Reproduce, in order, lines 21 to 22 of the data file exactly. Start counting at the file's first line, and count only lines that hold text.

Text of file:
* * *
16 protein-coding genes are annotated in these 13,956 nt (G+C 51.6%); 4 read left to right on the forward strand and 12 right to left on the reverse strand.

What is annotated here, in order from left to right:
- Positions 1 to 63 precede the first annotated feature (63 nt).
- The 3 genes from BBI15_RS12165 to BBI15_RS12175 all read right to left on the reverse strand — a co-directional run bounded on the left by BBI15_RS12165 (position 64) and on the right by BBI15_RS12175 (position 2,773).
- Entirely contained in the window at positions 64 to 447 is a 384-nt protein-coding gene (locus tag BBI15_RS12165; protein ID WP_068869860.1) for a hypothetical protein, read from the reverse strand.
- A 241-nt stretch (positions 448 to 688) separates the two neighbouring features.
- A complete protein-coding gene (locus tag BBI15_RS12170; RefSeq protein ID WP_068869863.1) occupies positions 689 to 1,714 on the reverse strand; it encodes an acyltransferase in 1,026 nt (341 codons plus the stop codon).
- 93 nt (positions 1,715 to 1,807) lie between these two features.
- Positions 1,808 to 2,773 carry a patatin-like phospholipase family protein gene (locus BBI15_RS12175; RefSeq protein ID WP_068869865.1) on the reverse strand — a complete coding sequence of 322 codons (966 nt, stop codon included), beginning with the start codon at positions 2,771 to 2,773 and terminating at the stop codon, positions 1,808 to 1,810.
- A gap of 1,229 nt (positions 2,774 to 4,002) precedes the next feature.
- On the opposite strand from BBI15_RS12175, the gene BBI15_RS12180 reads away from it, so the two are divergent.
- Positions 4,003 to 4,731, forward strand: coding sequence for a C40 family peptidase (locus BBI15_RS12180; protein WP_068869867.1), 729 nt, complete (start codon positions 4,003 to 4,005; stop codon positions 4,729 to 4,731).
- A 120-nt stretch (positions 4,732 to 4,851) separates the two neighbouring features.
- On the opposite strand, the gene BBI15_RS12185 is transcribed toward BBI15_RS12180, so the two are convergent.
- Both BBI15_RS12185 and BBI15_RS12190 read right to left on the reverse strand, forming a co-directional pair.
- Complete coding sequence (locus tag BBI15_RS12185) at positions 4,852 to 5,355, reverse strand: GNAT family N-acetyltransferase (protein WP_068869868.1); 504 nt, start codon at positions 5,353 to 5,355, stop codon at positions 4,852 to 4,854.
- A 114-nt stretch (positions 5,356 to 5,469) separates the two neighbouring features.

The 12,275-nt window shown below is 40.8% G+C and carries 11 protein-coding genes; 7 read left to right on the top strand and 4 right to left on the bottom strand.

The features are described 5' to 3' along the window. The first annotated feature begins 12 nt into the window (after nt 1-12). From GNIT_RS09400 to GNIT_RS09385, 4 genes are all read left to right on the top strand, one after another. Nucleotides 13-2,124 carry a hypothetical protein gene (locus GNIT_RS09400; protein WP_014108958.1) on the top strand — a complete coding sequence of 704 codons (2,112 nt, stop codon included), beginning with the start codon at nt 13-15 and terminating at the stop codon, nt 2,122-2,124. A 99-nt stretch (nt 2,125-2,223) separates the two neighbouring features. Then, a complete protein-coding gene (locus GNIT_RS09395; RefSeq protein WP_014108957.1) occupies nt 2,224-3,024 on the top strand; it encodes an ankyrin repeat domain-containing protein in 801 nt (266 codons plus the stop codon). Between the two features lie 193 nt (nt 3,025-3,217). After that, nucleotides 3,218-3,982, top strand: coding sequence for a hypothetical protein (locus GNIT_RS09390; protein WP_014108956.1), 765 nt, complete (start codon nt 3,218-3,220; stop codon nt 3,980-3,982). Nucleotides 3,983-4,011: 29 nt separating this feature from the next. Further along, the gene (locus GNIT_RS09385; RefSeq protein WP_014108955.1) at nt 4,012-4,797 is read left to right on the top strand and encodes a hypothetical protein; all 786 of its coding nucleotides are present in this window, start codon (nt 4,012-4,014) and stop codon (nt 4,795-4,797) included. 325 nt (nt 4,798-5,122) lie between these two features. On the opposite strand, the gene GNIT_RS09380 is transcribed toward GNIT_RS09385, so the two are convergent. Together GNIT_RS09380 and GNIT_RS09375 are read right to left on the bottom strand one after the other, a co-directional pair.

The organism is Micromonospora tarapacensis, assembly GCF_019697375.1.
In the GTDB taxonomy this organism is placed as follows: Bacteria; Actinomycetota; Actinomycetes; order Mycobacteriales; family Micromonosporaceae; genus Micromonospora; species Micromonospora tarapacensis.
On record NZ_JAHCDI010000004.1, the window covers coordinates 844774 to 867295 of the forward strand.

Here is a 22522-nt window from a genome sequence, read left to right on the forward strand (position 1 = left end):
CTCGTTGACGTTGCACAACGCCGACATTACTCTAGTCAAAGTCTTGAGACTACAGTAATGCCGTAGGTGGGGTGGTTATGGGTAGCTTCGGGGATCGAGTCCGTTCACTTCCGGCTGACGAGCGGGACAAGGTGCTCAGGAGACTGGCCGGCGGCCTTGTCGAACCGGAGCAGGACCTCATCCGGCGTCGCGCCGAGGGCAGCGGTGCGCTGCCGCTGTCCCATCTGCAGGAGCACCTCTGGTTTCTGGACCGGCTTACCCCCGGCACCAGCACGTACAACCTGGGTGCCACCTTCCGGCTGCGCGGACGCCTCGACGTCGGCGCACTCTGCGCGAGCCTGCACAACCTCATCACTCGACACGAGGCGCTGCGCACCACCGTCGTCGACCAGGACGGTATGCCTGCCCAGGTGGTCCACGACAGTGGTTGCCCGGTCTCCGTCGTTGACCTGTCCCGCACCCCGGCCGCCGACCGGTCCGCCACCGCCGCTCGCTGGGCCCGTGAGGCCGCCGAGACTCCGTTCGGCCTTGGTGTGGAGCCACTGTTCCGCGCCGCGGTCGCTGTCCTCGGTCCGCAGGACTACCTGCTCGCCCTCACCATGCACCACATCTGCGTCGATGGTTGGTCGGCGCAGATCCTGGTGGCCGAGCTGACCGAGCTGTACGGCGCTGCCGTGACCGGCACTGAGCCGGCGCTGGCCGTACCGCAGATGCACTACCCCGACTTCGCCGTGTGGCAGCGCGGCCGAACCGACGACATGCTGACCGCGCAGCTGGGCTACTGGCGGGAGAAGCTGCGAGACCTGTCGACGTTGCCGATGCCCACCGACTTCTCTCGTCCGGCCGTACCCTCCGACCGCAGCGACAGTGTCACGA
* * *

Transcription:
In the GTDB taxonomy this organism is placed as follows: Bacteria; Actinomycetota; Actinomycetes; order Mycobacteriales; family Micromonosporaceae; genus Micromonospora; species Micromonospora tarapacensis.
On record NZ_JAHCDI010000004.1, the window covers coordinates 844774 to 867295 of the forward strand.